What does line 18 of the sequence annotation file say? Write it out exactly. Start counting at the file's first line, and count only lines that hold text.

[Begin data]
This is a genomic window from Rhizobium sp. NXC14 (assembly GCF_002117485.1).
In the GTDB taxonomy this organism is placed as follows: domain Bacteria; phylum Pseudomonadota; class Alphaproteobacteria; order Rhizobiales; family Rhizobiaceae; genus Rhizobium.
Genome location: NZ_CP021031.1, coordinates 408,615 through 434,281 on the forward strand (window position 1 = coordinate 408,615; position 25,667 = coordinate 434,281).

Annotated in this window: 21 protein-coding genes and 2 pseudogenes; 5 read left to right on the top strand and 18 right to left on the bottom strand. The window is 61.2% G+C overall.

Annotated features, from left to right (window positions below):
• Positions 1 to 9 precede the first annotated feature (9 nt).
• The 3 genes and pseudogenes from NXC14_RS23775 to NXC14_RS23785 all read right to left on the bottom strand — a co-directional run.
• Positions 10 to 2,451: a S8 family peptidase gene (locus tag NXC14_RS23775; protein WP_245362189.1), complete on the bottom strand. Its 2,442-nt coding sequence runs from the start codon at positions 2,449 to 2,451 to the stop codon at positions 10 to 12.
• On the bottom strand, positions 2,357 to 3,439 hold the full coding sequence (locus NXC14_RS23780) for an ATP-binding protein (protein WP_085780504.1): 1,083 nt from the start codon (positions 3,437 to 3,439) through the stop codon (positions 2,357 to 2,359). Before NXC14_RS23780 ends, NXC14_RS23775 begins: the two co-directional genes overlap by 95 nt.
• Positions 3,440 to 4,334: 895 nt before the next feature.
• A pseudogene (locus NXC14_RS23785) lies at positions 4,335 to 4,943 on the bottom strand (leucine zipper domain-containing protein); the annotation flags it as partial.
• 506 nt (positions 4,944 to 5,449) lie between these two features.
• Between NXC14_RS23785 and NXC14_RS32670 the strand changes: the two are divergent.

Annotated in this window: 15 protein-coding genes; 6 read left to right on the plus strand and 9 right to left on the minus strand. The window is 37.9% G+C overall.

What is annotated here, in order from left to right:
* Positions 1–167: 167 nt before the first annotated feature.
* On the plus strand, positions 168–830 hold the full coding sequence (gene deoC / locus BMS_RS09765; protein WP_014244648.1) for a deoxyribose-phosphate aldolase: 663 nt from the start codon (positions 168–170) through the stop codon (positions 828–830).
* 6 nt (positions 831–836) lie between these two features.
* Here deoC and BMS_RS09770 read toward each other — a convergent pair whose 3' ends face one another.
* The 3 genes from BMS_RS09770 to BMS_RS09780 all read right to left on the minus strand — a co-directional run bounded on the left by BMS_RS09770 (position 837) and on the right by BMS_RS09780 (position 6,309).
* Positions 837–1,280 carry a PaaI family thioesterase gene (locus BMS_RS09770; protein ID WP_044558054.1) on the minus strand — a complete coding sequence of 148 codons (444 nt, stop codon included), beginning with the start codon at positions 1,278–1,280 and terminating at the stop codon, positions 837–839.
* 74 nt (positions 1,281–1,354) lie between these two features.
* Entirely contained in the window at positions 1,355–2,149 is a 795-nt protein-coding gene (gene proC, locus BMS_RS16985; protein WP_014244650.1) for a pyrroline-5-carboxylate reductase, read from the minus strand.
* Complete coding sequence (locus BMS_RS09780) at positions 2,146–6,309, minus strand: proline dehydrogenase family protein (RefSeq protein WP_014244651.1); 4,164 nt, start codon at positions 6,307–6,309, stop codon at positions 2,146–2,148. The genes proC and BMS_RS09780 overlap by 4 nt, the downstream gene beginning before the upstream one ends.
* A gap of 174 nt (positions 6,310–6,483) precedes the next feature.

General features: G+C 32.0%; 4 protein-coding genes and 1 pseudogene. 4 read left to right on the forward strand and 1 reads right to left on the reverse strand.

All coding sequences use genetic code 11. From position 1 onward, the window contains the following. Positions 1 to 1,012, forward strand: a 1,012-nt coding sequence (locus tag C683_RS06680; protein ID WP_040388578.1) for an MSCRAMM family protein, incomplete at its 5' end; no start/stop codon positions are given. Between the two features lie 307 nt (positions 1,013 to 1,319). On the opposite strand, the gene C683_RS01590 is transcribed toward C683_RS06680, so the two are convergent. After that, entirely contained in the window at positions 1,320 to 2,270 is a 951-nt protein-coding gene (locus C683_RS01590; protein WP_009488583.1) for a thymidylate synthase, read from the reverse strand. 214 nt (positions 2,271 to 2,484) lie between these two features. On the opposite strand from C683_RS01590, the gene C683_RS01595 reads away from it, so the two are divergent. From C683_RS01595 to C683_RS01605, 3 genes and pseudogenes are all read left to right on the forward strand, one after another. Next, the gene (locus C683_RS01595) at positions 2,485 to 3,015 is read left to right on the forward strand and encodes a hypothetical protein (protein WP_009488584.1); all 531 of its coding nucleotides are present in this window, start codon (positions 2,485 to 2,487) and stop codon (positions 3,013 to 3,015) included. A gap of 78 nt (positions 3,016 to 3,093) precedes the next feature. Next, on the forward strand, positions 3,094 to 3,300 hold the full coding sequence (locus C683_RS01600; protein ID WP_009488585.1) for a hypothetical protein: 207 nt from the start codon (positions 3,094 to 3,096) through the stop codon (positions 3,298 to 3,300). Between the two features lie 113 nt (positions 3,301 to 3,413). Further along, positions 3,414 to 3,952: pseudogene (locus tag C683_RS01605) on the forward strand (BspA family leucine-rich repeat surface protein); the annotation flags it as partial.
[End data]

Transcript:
* 6 nt (positions 831–836) lie between these two features.